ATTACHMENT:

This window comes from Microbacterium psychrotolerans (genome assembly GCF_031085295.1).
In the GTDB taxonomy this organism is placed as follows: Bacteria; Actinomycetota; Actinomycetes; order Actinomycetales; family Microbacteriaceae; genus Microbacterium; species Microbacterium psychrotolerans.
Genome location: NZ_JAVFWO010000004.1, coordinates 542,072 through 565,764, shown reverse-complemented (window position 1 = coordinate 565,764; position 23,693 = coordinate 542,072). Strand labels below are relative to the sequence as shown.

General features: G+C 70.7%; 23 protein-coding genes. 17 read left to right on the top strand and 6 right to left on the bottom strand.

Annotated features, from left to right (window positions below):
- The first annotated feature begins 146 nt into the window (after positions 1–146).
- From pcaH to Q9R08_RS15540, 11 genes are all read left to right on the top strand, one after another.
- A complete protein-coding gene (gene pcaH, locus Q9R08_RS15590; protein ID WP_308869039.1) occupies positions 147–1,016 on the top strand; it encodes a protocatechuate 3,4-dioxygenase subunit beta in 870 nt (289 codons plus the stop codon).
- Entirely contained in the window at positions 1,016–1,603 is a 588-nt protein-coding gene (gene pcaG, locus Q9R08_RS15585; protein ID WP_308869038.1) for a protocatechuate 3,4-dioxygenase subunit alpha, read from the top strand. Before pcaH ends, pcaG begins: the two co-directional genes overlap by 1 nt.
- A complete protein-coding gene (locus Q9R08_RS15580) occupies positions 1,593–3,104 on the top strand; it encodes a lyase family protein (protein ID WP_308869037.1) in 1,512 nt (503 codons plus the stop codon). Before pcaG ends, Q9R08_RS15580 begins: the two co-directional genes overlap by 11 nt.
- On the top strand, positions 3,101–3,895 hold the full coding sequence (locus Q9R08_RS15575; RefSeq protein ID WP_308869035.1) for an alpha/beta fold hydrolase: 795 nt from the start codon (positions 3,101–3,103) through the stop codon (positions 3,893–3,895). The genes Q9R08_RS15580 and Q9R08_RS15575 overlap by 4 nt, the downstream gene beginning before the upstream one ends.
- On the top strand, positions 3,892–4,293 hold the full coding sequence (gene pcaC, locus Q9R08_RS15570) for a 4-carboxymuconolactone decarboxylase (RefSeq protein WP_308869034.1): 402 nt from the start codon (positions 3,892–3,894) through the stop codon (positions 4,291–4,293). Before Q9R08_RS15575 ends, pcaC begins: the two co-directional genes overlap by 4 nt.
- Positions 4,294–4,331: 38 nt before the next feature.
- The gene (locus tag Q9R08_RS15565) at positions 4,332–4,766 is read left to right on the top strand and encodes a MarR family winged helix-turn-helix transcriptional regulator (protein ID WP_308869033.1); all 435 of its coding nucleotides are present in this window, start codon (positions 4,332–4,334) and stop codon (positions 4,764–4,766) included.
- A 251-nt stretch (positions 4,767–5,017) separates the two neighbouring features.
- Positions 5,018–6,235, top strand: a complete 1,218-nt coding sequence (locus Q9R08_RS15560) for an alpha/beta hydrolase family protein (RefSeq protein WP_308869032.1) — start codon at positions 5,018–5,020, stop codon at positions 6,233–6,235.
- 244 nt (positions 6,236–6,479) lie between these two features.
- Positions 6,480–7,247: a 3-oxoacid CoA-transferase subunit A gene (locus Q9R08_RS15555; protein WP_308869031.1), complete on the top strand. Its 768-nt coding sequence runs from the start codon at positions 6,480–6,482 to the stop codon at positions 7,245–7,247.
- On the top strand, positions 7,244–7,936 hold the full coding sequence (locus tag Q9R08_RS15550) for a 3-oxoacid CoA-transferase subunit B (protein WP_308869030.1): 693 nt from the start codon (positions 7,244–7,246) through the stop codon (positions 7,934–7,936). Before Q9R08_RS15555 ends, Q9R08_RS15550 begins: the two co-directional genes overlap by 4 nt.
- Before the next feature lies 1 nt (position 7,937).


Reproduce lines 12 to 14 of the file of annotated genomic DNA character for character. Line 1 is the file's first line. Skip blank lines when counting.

- On the top strand, positions 3,892–4,293 hold the full coding sequence (gene pcaC, locus Q9R08_RS15570) for a 4-carboxymuconolactone decarboxylase (RefSeq protein WP_308869034.1): 402 nt from the start codon (positions 3,892–3,894) through the stop codon (positions 4,291–4,293). Before Q9R08_RS15575 ends, pcaC begins: the two co-directional genes overlap by 4 nt.
- Positions 4,294–4,331: 38 nt before the next feature.
- The gene (locus tag Q9R08_RS15565) at positions 4,332–4,766 is read left to right on the top strand and encodes a MarR family winged helix-turn-helix transcriptional regulator (protein ID WP_308869033.1); all 435 of its coding nucleotides are present in this window, start codon (positions 4,332–4,334) and stop codon (positions 4,764–4,766) included.